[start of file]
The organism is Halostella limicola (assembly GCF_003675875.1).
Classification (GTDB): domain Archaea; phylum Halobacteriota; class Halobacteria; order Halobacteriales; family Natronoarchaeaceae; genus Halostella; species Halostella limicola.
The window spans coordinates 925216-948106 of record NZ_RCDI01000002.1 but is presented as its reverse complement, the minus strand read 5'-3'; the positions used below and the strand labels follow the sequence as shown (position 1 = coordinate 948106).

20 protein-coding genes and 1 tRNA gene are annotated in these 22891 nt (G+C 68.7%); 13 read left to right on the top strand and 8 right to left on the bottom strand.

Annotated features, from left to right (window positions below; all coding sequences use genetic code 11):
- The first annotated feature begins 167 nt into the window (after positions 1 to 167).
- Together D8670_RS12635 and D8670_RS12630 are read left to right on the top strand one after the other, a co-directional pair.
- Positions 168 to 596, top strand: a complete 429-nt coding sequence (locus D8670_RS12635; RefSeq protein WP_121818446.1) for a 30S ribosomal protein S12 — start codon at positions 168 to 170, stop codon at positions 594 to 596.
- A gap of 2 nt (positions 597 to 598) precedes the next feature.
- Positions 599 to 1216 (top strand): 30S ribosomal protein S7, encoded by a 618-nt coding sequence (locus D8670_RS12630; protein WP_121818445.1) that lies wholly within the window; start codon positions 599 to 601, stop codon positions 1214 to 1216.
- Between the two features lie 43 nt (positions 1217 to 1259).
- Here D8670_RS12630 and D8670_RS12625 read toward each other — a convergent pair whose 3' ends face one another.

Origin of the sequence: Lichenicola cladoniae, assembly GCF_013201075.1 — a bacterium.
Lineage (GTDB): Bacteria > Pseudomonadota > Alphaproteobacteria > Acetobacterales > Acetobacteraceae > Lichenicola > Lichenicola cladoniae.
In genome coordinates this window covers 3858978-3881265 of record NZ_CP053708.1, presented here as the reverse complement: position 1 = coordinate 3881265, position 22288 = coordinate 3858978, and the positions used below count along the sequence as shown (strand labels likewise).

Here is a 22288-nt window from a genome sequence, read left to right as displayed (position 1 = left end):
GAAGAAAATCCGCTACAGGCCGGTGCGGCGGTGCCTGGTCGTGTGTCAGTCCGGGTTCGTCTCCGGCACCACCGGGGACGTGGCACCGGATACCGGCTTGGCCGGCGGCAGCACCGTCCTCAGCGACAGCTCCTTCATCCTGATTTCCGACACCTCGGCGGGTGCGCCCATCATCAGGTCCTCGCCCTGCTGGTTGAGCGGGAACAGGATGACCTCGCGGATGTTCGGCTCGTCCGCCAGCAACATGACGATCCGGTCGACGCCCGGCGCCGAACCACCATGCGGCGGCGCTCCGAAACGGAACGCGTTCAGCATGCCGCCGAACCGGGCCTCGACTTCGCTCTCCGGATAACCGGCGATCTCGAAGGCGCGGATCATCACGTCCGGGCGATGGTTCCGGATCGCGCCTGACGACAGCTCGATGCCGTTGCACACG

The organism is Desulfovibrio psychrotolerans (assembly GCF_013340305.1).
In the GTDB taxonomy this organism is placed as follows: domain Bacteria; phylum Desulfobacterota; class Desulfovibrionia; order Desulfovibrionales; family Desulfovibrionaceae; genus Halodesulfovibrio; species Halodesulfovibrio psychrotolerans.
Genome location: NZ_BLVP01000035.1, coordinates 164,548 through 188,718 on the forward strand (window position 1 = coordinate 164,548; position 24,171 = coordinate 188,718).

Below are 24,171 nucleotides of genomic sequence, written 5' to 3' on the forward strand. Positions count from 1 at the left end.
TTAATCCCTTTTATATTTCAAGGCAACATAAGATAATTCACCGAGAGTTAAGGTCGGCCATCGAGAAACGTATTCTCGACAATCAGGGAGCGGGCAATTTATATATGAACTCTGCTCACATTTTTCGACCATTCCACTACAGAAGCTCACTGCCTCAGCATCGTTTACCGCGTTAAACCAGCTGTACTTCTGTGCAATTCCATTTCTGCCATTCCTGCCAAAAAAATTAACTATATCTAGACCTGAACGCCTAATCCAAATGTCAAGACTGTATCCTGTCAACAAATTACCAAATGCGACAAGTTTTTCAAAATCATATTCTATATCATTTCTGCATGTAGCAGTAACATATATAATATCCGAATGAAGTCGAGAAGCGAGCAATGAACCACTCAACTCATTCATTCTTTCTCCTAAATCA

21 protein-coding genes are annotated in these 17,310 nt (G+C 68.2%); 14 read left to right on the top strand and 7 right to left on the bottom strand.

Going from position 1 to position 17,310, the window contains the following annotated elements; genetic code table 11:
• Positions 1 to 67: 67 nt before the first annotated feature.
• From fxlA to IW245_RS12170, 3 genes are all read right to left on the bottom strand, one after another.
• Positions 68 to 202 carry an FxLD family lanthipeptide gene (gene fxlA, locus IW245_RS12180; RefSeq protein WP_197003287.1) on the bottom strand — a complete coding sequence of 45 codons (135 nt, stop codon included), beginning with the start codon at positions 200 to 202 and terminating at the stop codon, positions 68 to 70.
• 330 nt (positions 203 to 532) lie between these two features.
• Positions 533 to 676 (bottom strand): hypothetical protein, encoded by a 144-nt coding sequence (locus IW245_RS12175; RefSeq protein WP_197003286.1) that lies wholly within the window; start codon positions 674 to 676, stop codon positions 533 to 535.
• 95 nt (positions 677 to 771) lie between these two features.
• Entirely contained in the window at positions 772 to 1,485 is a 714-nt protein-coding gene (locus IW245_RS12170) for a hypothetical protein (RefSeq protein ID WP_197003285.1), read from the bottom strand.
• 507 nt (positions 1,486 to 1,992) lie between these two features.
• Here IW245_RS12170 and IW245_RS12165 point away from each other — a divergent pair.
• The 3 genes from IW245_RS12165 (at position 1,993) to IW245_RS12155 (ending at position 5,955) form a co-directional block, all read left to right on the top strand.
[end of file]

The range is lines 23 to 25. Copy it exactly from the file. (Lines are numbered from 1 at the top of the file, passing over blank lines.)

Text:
21 protein-coding genes are annotated in these 17,310 nt (G+C 68.2%); 14 read left to right on the top strand and 7 right to left on the bottom strand.

Going from position 1 to position 17,310, the window contains the following annotated elements; genetic code table 11:
• Positions 1 to 67: 67 nt before the first annotated feature.